Each time you sip on a fancy craft brew, use beer hops to make beer bread, or even experiment with adding beer to your favorite dinner recipes, you owe Martin Luther and his Protestant Reformation a debt of gratitude. According to NPR journalist Nina Martyris’s in-depth analysis on The Brewer’s Tale: A History of the World According to Beer by William Bostwick, 500 years ago, Martin Luther set out to reform the Christian faith, and in the process, antagonized the Catholic Church’s beer brewers. Surprisingly, among his many methods of differentiating his blossoming faith from the long-held traditions of the Catholics, he advocated adding hops to beer.
Although using hops doesn’t seem to be an act of religious rebellion, in the 16th century, the Catholic Church had a stranglehold on beer production with is taxation on gruit. This mixture of botanicals — generally a combination of sweet gale, mugwort, yarrow, ground ivy, heather, rosemary, juniper berries, ginger, and cinnamon — was the method du jour of preserving and adding flavor to beer.
Having a monopoly on beer production was significant because during the Middle Ages and Renaissance, water was often unsafe to drink. Therefore, beer was consumed by rich and poor alike as a safe beverage and a source of nutrition, and was as common as coffee is today. Because its consumption was so widespread, the Catholic Church viewed beer as a lucrative commodity for taxation. Hops, however, were exempt from taxation because they were considered to be undesirable and unfit for consumption.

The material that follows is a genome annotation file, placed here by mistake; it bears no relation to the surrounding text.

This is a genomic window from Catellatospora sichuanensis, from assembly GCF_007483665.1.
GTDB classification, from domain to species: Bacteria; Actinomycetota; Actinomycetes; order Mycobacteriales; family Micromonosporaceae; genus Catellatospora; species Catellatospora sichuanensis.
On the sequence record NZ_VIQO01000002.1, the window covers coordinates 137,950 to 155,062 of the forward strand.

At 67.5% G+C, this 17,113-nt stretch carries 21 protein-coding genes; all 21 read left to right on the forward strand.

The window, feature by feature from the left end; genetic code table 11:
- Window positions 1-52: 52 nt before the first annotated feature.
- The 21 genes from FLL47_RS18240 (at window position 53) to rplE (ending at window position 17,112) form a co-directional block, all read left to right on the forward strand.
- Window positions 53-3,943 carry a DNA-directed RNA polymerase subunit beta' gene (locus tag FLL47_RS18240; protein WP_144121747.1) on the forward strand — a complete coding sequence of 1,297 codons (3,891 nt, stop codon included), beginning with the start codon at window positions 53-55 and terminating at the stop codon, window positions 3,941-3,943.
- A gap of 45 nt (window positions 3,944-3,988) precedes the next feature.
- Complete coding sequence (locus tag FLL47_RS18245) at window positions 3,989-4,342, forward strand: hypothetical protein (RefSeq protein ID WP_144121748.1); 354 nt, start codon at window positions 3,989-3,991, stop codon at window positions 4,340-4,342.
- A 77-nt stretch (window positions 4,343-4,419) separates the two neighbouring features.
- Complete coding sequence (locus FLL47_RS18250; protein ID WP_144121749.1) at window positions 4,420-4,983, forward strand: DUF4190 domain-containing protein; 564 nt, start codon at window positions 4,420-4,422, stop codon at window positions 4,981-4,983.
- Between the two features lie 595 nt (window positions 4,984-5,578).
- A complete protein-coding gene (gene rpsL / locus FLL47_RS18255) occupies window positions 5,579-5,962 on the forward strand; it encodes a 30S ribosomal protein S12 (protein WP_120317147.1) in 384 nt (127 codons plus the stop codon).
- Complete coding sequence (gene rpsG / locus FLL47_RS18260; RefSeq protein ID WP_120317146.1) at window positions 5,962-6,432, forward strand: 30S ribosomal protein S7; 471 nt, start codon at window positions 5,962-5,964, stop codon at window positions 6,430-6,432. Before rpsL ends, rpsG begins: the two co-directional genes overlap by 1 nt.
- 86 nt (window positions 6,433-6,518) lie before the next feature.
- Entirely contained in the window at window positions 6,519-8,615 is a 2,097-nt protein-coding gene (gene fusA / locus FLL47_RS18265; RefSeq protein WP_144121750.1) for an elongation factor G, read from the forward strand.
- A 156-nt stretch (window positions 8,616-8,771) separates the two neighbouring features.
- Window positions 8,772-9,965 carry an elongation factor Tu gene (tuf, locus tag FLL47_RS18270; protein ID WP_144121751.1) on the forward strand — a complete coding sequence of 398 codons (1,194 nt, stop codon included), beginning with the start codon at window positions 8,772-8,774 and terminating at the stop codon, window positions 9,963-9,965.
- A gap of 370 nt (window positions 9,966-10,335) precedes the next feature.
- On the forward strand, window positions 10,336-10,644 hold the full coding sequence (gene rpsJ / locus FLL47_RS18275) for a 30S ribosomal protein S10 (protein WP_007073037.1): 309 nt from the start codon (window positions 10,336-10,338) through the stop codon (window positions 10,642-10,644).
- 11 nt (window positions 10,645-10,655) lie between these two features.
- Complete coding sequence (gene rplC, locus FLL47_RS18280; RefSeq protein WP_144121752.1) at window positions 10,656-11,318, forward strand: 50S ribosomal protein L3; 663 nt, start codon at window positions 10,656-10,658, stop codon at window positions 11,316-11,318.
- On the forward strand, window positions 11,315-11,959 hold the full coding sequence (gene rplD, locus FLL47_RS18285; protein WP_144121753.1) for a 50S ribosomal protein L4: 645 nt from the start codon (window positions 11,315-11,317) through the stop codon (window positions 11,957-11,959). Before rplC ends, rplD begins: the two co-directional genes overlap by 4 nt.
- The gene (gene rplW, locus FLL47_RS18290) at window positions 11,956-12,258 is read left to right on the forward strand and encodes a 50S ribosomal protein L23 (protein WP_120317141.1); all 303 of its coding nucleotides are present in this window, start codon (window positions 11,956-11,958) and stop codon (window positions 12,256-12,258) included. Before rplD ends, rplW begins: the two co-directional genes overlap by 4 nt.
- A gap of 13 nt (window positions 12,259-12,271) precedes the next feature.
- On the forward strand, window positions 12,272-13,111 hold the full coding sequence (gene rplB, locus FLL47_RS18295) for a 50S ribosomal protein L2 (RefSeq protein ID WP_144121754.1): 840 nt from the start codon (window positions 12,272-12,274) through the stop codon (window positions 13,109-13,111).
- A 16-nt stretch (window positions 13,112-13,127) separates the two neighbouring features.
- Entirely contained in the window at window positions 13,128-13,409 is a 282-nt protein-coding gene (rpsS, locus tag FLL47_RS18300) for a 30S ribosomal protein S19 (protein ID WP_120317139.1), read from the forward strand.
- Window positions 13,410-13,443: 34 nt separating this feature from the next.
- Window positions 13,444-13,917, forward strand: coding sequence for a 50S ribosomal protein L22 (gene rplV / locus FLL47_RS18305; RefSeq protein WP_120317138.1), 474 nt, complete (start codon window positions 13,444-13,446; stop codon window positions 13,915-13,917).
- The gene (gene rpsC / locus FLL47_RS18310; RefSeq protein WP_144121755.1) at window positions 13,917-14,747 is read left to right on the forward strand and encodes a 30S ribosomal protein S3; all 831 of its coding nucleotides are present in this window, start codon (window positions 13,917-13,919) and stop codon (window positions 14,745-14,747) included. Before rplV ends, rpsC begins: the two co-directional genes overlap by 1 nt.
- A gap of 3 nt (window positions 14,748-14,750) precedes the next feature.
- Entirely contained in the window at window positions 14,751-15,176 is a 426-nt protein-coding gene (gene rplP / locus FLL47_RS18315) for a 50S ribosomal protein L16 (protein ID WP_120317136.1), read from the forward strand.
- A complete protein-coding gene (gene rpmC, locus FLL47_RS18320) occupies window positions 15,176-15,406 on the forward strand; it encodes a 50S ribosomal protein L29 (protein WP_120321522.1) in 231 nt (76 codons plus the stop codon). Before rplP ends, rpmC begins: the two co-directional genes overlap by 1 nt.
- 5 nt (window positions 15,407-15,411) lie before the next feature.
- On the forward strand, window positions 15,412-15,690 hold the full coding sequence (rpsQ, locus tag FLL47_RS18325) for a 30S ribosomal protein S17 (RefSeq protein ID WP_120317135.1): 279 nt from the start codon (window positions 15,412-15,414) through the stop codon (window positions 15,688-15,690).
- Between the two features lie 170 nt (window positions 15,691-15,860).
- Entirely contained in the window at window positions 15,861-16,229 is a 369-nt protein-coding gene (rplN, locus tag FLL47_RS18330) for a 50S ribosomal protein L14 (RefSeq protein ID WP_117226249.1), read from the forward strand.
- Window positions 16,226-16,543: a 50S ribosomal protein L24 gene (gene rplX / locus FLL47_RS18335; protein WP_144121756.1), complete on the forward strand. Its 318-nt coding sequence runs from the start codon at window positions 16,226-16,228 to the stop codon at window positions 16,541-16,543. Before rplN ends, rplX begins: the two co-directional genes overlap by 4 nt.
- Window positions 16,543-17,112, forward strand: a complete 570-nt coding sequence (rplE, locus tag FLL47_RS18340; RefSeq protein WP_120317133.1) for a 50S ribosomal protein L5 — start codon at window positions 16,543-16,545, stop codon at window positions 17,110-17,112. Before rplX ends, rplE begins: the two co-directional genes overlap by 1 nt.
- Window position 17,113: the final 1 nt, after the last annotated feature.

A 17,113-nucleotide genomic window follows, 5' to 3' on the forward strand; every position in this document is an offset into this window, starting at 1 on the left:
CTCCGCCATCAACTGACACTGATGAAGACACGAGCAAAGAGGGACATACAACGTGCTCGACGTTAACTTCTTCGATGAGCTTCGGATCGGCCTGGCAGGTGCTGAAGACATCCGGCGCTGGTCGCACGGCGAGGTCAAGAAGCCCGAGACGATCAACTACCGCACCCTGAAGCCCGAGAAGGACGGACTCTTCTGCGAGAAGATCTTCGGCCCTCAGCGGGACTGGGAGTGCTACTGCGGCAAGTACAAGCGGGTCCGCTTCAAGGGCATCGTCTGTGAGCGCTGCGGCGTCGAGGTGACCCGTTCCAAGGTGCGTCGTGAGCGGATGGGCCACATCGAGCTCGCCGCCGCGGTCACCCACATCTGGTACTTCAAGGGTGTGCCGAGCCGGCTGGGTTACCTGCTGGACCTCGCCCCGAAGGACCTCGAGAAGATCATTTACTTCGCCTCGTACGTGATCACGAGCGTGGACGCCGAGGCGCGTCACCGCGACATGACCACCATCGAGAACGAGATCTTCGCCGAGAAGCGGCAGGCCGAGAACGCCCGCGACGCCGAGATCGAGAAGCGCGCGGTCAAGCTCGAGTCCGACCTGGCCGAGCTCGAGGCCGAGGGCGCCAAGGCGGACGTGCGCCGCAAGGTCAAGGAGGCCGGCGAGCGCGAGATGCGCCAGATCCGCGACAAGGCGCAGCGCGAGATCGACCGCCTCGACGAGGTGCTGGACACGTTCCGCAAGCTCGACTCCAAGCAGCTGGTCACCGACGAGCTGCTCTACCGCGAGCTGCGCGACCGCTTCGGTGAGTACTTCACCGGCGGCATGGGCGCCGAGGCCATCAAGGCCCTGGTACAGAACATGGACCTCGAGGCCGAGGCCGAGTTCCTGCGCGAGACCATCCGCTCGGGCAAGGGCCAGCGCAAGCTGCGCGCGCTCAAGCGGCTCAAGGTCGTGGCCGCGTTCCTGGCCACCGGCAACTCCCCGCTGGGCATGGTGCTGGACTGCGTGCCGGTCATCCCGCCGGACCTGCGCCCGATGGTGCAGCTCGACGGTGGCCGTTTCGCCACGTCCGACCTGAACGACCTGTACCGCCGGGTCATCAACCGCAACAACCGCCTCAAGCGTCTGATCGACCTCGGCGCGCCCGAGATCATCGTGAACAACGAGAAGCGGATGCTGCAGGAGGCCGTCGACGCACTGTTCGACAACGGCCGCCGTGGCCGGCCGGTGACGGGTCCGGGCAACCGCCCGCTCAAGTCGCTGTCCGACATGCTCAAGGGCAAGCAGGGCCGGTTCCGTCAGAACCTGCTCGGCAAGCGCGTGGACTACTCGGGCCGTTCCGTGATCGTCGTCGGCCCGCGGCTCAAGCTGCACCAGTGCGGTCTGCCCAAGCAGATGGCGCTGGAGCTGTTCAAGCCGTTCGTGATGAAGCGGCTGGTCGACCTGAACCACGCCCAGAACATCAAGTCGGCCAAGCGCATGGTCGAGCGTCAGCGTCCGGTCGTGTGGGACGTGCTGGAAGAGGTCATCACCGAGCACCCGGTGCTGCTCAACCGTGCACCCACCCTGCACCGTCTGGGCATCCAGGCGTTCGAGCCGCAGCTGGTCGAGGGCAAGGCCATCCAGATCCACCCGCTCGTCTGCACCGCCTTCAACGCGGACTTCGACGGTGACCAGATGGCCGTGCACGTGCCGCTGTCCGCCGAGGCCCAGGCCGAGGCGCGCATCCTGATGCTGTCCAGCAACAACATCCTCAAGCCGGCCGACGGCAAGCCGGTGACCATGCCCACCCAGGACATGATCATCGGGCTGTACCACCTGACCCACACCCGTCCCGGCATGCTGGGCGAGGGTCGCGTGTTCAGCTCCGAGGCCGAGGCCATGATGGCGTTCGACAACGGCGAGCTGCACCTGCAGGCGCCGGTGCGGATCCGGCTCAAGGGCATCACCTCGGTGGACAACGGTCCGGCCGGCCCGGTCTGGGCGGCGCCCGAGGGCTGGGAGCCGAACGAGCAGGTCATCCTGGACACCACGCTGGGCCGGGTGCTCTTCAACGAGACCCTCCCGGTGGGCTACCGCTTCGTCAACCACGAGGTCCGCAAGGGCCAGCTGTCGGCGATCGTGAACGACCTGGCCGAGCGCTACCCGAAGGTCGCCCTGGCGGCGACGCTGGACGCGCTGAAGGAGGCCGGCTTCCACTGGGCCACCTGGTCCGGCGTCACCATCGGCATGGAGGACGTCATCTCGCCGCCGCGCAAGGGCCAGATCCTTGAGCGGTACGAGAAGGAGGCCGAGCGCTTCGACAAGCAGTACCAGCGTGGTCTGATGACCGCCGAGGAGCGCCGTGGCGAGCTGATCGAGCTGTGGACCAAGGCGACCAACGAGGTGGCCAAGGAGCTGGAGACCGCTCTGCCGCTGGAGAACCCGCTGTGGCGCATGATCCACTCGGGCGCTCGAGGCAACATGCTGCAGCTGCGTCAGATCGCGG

Thought of as weeds, hops grew plentifully and wildly throughout the German countryside and were new to beer production; they’d only been introduced into beer brewing at the beginning of the 16th century, just before Martin Luther began extolling their value as a brewing ingredient. However, it was Luther’s religious revolution and his well-known love of beer that gave this previously overlooked weed a new status as an economical and delicious way to thumb your nose at the Catholics.
Five hundred years later, Luther’s once revolutionary brewing principles have been distilled into high-brow brews that are enjoyed in bars across the United States. So while we’d love to call him the Patron Saint of Beer, as Luther was a devout Protestant, he might resent that title. We should, instead, raise a glass to him for the many nights we’ve spent enjoying a cold, hoppy beer.
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